By Taonga Sabola
Electricity Supply Corporation of Malawi (Escom), has quietly hiked the electricity tariff by seven percent as consumers await the approval of a 60 percent electricity tariff hike.
This means that K1,000, which was buying 18.5 units as at July 14 2018, is now buying 17.6 units.
Escom Public Relations Manager, Innocent Chitosi, confirmed the hike but was quick to say it was not a silent hike.
“Mera approved a 23 percent adjustment in November 2017. This was on condition that we were to generate an additional 78MW. But we could only effect a 16 percent hike which corresponded to 55MW realised from diesel generators which were commissioned at Chichiri.
“This time around, the balance was affected following the commissioning of another set of diesel generators, which yield 23MW, at Chinyama in Kasungu,” Chitosi said.
Economic experts and industry captains last week warned that allowing Escom to raise electricity tariffs by 53 percent this year could fuel inflation and choke the economy.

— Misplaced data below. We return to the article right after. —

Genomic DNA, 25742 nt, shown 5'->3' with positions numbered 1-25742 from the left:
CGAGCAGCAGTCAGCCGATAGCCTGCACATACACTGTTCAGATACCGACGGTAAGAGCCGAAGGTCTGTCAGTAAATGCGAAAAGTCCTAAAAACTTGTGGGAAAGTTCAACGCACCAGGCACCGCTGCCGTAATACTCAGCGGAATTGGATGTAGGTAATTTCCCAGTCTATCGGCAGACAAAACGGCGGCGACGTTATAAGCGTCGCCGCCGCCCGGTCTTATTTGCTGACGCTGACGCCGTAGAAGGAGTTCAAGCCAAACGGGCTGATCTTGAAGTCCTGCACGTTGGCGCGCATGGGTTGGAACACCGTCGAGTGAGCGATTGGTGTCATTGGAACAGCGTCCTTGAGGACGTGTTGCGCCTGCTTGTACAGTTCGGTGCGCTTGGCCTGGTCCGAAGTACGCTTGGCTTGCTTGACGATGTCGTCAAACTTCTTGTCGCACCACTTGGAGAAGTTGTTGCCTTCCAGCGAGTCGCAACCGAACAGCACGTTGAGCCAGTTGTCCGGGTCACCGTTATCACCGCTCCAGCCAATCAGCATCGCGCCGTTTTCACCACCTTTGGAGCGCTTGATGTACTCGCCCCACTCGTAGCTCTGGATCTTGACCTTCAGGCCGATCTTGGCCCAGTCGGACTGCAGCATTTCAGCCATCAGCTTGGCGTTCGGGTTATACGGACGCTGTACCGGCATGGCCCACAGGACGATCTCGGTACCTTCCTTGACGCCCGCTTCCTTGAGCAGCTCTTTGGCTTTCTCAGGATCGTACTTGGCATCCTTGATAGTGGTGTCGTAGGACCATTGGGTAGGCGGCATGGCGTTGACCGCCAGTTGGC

University of Malawi’s Chancellor College economics professor, Ben Kalua, last week said allowing Escom to implement the tariff hike as requested could have disastrous consequences to the economy.
Kalua said the increment could have a cost-push effect on inflation as commercial and industrial customers are likely to pass on the increased tariffs to customers through ballooned prices.
He said the most interesting part is that the tariff hike is not expected to bring power overnight, which would mean firms would continue to rely on standby generators to sustain production.“That will be a double blow to companies because they will be using expensive electricity and diesel to produce their products,” Kalua said.
Malawi Confederation of Chambers of Commerce and Industry Chief Executive Officer, Chancellor Kaferapanjira, said raising electricity charges by a whopping 53 percent would crash both industry and consumers.
He said such an increase would significantly raise the cost of living for the poorest of the poor.
“What this simply means is that, if you are using K20,000 on power, the 53 percent hike would see you spending above K30,000 from September [onwards], which is too much,” Kaferapanjira said.
The industry chief said the development would leave industry players with no options but to induce a sudden jump in commodity prices.
“And if industry decides to pass [the cost] on to the consumer, the impact of the increased cost of operation will be disastrous,” Kaferapanjira said.